West End Cultural Centre more than music venue

West End institution awarded for community excellence


Advertise with us

Hey there, time traveller!
This article was published 07/11/2016 (2393 days ago), so information in it may no longer be current.

There’s a lot more than live music taking place at the West End Cultural Centre (WECC) (586 Ellice Ave.) and it’s getting noticed.

The WECC recently received the Community Excellence Award at the Western Canada Music Awards for its ongoing programming for area residents.

WECC’s Kerri Stephens, formerly the community outreach co-ordinator, says it’s great to be recognized for the work they do.

Alana Trachenko The West End Cultural Centre was recently awarded for community excellence at the Western Canada Music Awards.

“In the past we’ve won venue of the year and that’s always exciting,” Stephens said. “It’s always really neat to be recognized for something that happens that we’re all so passionate about… we spent the last year and a half really pushing for programming that we offer the residents within the West End and west central area.”

Stephens said it can be hard to get the word out about different programs at the WECC, although some of them are in their second or third year. Most of what is offered is geared towards youth and free, though there are programs for adults and seniors as well.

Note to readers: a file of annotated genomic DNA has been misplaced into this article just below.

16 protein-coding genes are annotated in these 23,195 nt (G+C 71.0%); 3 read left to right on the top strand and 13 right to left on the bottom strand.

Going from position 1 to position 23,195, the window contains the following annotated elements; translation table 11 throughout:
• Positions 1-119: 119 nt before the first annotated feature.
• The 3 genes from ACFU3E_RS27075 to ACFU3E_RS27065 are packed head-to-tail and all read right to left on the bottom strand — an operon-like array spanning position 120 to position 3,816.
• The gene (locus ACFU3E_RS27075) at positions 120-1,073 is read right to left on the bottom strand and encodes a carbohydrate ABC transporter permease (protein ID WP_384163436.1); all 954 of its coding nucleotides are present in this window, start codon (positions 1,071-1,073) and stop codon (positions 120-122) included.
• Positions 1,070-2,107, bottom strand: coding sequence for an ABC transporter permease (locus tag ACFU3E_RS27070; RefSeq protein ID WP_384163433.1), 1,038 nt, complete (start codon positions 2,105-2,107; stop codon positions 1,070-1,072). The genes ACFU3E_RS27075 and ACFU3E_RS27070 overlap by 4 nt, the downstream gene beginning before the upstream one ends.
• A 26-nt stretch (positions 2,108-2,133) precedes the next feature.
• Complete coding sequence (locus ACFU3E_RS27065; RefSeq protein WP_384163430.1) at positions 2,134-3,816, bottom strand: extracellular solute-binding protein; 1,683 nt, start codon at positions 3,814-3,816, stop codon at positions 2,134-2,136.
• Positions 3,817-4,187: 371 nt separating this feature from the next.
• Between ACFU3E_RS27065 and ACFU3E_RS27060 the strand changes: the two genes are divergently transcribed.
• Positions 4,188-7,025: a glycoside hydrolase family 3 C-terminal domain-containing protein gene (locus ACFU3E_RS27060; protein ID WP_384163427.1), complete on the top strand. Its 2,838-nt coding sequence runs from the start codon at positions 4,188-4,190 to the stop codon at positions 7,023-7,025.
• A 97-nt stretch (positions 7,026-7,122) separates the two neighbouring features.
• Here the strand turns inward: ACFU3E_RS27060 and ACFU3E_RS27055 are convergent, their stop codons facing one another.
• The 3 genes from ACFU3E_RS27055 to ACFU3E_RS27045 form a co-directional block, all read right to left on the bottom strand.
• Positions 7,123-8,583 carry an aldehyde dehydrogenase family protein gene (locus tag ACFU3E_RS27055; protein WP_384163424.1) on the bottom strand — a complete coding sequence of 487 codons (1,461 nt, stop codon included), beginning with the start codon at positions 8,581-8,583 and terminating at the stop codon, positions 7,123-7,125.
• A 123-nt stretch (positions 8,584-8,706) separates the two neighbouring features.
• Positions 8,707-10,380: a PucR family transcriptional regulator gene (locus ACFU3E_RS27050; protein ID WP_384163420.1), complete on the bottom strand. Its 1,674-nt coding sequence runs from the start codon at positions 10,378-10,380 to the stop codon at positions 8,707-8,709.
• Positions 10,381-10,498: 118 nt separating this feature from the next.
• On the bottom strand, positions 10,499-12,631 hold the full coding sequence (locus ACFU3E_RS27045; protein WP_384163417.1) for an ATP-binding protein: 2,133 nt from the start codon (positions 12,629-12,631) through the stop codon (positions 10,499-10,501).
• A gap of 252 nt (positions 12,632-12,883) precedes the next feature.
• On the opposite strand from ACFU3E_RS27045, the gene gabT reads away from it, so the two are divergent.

“One program we’ve had here the longest is our Tune In program which is our free after school music lessons for youth ages nine to 17,” she said. “The kids come in between 4 and 6 p.m. on Tuesdays and Thursdays and we have instruments ranging from drum kits to ukuleles to keyboards and guitars and electric guitars and bases and often when the kids come in they end up creating bands and jamming together and writing songs.”

WECC also offers Play and Record, a camp where youth come in and professionally record an original song. Stephens said one of the groups that have recorded had the opportunity to play at Sherbrook Street Festival this past summer.

“It’s neat because we see some of the youth that come through these programs and then they’re given opportunities by other places,” she said.

A few times a month WECC staff and visiting musicians will visit Lions Manor, a residence for seniors, to lead them through singalongs and perform concerts.

“It’s one of our favourite programs,” Stephens said. “We had no idea what to expect, we thought we would do a pilot of it and after three months we thought, ‘Yes, we have to keep doing this.’”

The WECC also offers a free holiday turkey dinner each year for 150 residents with live music and a visit from Santa. Stephens said volunteers and donations are always welcome for the event. In the summer, they also host the Ellice Street Festival, which sees some 2,000 area residents attending.

“Of course we want to be this great venue where we have musicians come in and people just love the shows but we also want to really celebrate our community and the area the WECC is in,” Stephens said.

For more information about programming, visit wecc.ca

Report Error Submit a Tip


Advertise With Us

The Metro